VALLEJO – Residents of a Vallejo homeless encampment have signed a federal complaint seeking to prevent the city from evicting them from a vacant lot near Austin Creek, alleging that police send them from place to place and destroy their possessions while giving them no support or options for housing.
About 20 people have been living in the camp, just off state Highway 37 and Sacramento Street, for several months. It is not accessible or visible from the road and residents say they have received no complaints from neighbors, who have occasionally provided the people living there with supplies.
But Vallejo police posted 72-hour eviction notices there last week, citing state and city anti-camping ordinances. It is not clear from county records who owns the property. Vallejo police did not respond to a request for clarification of the reason for the eviction.
The residents have vowed to fight yet another eviction, demanding the city provide services and viable options to live, rather than continually evicting them.
On Monday, the residents signed a complaint to be filed on their own behalf in U.S. District Court, arguing they have been refused shelter elsewhere, there is no viable location that wouldn’t be subject to further eviction, and they have made substantial efforts to not cause harm to the community. They say they pick up trash and fires and crime have not been a problem there.
“They can’t just evict people and treat people the way they’re treating people,” said Barbara Dorsey, who said she has lived at the camp for three months. “This is a crisis out here and it needs to be addressed instead of being just swept under the rug and they just bully the homeless.”
Dorsey said she has been homeless for about six to eight months. She said she started losing control of her life after Vallejo police killed her brother, Willie McCoy, in the drive-thru of a Taco Bell in February 2019. McCoy was found asleep in his car, allegedly with a gun on his lap, when six police officers shot at him 55 times.
Dorsey said she works as an in-home caregiver, but she’s had trouble keeping the job because she doesn’t have a home. At one point, she said, she was sleeping in her car, which scared her because of the way her brother died, but Vallejo police towed it. The towing fees were so expensive that the family she does caregiving for bought her a new car so she could get to work.
During an eviction, Dorsey said the police routinely destroy her possessions, like tents, clothes and food, with no clear way to recover it. The city’s eviction notice says the city will make a “reasonable effort” to identify personal property and store it for at least 90 days, but Dorsey said each time she has been evicted her possessions have been thrown in the trash.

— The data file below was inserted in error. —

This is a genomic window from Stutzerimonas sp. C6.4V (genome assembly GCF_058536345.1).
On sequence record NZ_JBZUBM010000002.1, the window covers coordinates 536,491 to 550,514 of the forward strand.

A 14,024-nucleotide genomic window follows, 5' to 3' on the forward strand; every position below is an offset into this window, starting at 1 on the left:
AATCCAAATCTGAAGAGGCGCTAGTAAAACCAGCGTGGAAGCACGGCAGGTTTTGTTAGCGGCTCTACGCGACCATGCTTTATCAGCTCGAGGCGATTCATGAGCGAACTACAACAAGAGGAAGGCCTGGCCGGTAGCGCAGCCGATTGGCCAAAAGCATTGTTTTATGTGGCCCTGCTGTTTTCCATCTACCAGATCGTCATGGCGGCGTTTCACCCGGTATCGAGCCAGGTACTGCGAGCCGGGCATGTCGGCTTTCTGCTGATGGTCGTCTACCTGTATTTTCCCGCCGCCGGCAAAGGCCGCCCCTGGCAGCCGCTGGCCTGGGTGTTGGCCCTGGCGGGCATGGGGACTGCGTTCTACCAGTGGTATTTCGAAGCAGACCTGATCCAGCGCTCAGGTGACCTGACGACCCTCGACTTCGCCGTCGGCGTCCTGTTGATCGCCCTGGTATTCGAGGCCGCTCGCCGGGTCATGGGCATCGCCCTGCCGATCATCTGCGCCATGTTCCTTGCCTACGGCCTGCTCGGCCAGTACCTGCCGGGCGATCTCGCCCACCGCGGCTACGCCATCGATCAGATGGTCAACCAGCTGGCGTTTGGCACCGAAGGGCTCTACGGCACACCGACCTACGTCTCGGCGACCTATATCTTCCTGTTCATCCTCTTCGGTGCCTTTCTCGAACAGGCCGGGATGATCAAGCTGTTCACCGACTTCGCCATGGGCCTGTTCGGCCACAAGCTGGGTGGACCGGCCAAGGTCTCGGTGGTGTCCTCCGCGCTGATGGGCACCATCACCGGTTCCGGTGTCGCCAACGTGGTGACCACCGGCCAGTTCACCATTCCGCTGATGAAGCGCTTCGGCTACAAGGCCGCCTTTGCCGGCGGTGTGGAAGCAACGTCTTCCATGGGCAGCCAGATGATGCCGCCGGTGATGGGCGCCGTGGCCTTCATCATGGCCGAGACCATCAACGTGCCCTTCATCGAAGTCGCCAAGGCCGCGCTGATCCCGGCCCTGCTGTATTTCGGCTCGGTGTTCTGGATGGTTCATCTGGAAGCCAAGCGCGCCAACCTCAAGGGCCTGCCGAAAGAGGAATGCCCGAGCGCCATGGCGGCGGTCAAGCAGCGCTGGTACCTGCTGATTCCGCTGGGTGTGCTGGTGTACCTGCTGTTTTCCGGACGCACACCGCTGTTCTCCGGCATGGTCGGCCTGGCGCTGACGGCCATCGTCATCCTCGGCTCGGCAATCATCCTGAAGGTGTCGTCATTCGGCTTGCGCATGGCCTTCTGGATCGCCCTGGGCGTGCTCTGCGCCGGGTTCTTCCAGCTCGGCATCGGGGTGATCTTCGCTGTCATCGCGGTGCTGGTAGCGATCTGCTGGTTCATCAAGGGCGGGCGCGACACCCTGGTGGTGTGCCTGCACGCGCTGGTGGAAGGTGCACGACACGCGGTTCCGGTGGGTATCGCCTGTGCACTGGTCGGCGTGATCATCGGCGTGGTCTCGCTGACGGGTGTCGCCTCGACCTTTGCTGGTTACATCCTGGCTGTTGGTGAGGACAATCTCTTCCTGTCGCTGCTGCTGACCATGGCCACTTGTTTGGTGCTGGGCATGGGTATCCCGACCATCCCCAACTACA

Courts have held that cities can’t criminalize homelessness or destroy people’s possessions in camp cleanups. In one case in Boise, Idaho, the 9th Circuit Court of Appeals ruled the city could not enforce anti-camping laws if there was no shelter available. Last year, CalTrans agreed to reimburse more than 1,000 people in Oakland and Berkeley for destroyed property as part of a class action settlement.
The city of Vallejo has promised to construct a new navigation center, but as of May the city had not started building it and the budget had ballooned from $2.3 million to $9 million. Days after those revelations to the city council, housing manager Judy Shepard-Hall was placed on administrative leave.
The city of Vallejo directs people evicted from camps to the Christian Help Center, a 75-bed facility at 2166 Sacramento St., but residents say it is frequently full. The most recent survey of homeless residents conducted in Solano County in 2019 found there were 1,151 people who were homeless and 81% lacked shelter. Half reported living in Vallejo at some point during the previous year.
Dorsey said in her current camp, residents are responsible and look out for each other. They are asking the city to help them with resources, like trash pickup and porta potties, so they can keep the area clean.
“When you get into a community like this one where everybody's mature adults, people work here, nobody’s just sitting around hanging out,” Dorsey said. “We all watch over each other’s stuff so nothing is left unattended.”
“Being a part of a community is a blessing, because I’m usually by myself and having somebody who will look out for me when I’m sleeping, without having to worry about getting raped or robbed or something, it’s a blessing,” Dorsey said. “Everybody works together here, if I can't afford food or something one day, somebody is gonna make sure they feed you.”
Correction: This article has been updated to note that the complaint was not able to be properly filed on Monday but is expected to be filed soon.
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Scott Morris is a journalist based in Oakland who covers policing, protest, civil rights and far-right extremism. His work has been published in ProPublica, the Appeal and Oaklandside.
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